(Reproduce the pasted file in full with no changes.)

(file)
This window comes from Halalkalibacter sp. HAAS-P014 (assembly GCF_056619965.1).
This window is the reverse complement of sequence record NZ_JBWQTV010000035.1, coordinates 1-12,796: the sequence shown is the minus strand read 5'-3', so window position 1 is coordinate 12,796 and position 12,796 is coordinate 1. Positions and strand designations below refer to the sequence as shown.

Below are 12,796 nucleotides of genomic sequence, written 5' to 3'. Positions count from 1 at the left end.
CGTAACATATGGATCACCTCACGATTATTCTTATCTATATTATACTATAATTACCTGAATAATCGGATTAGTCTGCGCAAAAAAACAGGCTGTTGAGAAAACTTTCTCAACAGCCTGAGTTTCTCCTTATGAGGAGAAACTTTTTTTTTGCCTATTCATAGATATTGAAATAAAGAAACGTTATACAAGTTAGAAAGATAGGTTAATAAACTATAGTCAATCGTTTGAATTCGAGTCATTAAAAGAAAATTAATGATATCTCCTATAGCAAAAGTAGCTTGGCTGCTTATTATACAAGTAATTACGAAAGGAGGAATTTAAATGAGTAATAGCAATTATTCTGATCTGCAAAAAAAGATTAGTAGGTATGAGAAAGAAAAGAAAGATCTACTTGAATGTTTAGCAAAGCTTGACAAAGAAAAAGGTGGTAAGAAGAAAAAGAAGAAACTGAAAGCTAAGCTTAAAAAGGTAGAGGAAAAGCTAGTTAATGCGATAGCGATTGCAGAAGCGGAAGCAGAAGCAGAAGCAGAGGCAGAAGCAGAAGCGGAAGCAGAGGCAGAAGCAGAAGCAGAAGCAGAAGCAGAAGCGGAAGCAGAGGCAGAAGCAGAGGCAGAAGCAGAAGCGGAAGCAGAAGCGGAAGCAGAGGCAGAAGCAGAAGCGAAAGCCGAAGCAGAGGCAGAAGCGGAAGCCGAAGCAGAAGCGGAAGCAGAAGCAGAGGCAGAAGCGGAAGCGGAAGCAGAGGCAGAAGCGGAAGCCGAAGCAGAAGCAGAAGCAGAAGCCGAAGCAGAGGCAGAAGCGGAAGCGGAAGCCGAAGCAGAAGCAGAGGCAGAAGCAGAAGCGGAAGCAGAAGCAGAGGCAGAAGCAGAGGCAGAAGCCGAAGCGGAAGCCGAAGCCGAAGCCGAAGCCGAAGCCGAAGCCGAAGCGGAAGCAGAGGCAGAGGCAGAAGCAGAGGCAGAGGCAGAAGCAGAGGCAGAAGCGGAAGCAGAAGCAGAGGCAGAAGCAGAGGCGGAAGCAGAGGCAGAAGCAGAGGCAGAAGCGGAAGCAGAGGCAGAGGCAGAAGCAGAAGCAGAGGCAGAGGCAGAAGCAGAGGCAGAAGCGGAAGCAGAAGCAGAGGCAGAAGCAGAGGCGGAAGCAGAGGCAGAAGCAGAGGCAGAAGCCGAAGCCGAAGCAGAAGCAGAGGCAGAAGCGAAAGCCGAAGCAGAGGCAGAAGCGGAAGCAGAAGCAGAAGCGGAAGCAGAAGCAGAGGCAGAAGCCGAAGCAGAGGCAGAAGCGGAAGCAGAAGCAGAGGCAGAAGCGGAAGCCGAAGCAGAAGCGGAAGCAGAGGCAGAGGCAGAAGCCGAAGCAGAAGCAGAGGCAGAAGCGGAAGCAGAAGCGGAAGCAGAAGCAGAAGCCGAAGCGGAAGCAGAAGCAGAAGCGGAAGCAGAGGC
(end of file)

This window comes from Halalkalibacter sp. HAAS-P014 (assembly GCF_056619965.1).
This window is the reverse complement of sequence record NZ_JBWQTV010000035.1, coordinates 1-12,796: the sequence shown is the minus strand read 5'-3', so window position 1 is coordinate 12,796 and position 12,796 is coordinate 1. Positions and strand designations below refer to the sequence as shown.

Below are 12,796 nucleotides of genomic sequence, written 5' to 3'. Positions count from 1 at the left end.
CGTAACATATGGATCACCTCACGATTATTCTTATCTATATTATACTATAATTACCTGAATAATCGGATTAGTCTGCGCAAAAAAACAGGCTGTTGAGAAAACTTTCTCAACAGCCTGAGTTTCTCCTTATGAGGAGAAACTTTTTTTTTGCCTATTCATAGATATTGAAATAAAGAAACGTTATACAAGTTAGAAAGATAGGTTAATAAACTATAGTCAATCGTTTGAATTCGAGTCATTAAAAGAAAATTAATGATATCTCCTATAGCAAAAGTAGCTTGGCTGCTTATTATACAAGTAATTACGAAAGGAGGAATTTAAATGAGTAATAGCAATTATTCTGATCTGCAAAAAAAGATTAGTAGGTATGAGAAAGAAAAGAAAGATCTACTTGAATGTTTAGCAAAGCTTGACAAAGAAAAAGGTGGTAAGAAGAAAAAGAAGAAACTGAAAGCTAAGCTTAAAAAGGTAGAGGAAAAGCTAGTTAATGCGATAGCGATTGCAGAAGCGGAAGCAGAAGCAGAAGCAGAGGCAGAAGCAGAAGCGGAAGCAGAGGCAGAAGCAGAAGCAGAAGCAGAAGCAGAAGCGGAAGCAGAGGCAGAAGCAGAGGCAGAAGCAGAAGCGGAAGCAGAAGCGGAAGCAGAGGCAGAAGCAGAAGCGAAAGCCGAAGCAGAGGCAGAAGCGGAAGCCGAAGCAGAAGCGGAAGCAGAAGCAGAGGCAGAAGCGGAAGCGGAAGCAGAGGCAGAAGCGGAAGCCGAAGCAGAAGCAGAAGCAGAAGCCGAAGCAGAGGCAGAAGCGGAAGCGGAAGCCGAAGCAGAAGCAGAGGCAGAAGCAGAAGCGGAAGCAGAAGCAGAGGCAGAAGCAGAGGCAGAAGCCGAAGCGGAAGCCGAAGCCGAAGCCGAAGCCGAAGCCGAAGCCGAAGCGGAAGCAGAGGCAGAGGCAGAAGCAGAGGCAGAGGCAGAAGCAGAGGCAGAAGCGGAAGCAGAAGCAGAGGCAGAAGCAGAGGCGGAAGCAGAGGCAGAAGCAGAGGCAGAAGCGGAAGCAGAGGCAGAGGCAGAAGCAGAAGCAGAGGCAGAGGCAGAAGCAGAGGCAGAAGCGGAAGCAGAAGCAGAGGCAGAAGCAGAGGCGGAAGCAGAGGCAGAAGCAGAGGCAGAAGCCGAAGCCGAAGCAGAAGCAGAGGCAGAAGCGAAAGCCGAAGCAGAGGCAGAAGCGGAAGCAGAAGCAGAAGCGGAAGCAGAAGCAGAGGCAGAAGCCGAAGCAGAGGCAGAAGCGGAAGCAGAAGCAGAGGCAGAAGCGGAAGCCGAAGCAGAAGCGGAAGCAGAGGCAGAGGCAGAAGCCGAAGCAGAAGCAGAGGCAGAAGCGGAAGCAGAAGCGGAAGCAGAAGCAGAAGCCGAAGCGGAAGCAGAAGCAGAAGCGGAAGCAGAGGC